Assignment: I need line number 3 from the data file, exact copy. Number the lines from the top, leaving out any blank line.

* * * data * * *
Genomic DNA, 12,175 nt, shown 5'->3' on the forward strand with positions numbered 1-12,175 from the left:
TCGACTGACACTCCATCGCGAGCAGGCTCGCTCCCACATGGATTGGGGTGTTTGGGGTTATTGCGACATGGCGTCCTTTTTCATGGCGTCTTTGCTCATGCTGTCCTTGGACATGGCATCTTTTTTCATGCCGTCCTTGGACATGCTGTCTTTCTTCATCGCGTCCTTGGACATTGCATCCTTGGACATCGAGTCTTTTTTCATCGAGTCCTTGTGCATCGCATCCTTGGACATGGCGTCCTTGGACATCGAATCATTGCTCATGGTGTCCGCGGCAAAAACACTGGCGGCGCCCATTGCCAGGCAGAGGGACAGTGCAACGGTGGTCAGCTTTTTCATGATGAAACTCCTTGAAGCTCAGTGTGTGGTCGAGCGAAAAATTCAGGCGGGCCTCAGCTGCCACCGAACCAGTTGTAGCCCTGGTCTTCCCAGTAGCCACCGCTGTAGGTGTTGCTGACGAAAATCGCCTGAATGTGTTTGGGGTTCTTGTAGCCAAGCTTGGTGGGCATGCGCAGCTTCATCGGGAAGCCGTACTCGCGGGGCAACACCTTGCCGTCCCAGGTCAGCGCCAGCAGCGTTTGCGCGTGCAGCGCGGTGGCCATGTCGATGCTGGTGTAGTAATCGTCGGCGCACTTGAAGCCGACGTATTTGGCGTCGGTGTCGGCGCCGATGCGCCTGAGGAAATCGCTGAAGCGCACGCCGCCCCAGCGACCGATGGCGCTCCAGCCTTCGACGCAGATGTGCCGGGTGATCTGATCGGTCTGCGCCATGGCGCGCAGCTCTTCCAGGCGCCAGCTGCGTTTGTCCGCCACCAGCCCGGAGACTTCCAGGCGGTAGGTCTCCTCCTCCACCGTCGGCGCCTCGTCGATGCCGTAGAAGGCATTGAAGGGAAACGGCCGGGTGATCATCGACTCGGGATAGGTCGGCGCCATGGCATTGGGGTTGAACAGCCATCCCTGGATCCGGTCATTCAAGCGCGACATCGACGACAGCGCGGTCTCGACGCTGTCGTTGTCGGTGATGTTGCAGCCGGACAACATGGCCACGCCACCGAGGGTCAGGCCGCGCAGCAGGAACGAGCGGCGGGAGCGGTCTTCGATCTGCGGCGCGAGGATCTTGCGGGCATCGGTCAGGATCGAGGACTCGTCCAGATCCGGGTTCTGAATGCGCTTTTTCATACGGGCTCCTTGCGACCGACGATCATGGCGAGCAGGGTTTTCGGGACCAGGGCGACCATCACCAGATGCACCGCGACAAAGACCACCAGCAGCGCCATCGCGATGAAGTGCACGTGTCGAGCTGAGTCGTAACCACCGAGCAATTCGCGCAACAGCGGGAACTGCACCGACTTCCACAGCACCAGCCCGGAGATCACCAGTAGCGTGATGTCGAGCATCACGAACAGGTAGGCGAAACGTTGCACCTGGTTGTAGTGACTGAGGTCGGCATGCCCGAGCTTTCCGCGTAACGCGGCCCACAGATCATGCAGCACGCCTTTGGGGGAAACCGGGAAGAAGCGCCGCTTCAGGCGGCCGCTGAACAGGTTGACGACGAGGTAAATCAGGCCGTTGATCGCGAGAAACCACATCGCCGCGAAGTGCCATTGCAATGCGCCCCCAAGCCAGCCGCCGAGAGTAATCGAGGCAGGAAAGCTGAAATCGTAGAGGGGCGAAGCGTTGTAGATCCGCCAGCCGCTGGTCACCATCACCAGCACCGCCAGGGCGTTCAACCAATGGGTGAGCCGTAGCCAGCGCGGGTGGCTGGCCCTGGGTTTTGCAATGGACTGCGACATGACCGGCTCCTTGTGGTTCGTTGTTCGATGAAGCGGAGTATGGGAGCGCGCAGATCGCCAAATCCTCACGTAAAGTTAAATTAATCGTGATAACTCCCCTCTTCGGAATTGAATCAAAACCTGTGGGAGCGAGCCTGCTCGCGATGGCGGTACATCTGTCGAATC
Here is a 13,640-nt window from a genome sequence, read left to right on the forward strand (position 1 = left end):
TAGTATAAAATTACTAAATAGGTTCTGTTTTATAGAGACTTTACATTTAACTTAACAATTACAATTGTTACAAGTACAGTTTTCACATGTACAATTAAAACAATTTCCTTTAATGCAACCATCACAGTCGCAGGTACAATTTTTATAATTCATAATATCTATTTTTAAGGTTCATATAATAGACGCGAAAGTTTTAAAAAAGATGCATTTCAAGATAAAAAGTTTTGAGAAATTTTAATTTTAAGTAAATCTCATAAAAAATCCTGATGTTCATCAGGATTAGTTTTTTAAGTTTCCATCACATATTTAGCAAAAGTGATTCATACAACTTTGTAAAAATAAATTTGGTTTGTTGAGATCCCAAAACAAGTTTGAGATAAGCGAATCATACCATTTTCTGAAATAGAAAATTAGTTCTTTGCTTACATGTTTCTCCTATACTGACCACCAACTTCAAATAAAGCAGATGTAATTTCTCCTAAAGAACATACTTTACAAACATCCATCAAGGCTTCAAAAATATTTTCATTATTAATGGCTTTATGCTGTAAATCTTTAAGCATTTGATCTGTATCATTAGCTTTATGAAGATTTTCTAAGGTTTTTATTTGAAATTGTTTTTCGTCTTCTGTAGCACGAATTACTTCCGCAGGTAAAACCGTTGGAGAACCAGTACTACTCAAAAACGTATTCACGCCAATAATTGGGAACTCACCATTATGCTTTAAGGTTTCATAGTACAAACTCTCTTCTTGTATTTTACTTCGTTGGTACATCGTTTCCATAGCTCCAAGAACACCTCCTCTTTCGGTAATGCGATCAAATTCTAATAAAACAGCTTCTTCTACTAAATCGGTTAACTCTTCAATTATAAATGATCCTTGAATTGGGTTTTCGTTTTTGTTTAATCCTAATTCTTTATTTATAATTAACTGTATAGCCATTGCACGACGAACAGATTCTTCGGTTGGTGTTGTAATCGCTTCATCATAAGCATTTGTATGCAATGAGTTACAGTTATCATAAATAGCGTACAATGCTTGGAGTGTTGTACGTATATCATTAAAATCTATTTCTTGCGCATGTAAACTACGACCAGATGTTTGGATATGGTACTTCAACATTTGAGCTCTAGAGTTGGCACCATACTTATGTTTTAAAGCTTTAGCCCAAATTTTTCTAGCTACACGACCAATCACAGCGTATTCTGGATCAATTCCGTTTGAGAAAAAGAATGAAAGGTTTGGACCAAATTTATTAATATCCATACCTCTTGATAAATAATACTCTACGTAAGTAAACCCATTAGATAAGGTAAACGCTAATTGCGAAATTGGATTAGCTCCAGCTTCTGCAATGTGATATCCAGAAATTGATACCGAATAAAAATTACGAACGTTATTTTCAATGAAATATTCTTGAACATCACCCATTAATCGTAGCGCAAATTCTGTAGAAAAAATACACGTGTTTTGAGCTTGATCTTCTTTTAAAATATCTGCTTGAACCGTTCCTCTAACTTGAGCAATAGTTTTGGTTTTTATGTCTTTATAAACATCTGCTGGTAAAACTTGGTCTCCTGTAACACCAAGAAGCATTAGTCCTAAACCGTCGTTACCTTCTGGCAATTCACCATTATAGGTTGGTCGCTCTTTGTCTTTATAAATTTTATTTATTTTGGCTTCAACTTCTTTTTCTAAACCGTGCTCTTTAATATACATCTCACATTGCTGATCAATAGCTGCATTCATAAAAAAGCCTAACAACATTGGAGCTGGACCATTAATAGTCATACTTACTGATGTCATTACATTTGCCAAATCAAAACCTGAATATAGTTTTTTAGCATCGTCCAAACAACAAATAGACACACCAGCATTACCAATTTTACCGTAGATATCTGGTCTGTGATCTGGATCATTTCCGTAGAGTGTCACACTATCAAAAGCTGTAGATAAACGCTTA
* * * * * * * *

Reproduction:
Here is a 13,640-nt window from a genome sequence, read left to right on the forward strand (position 1 = left end):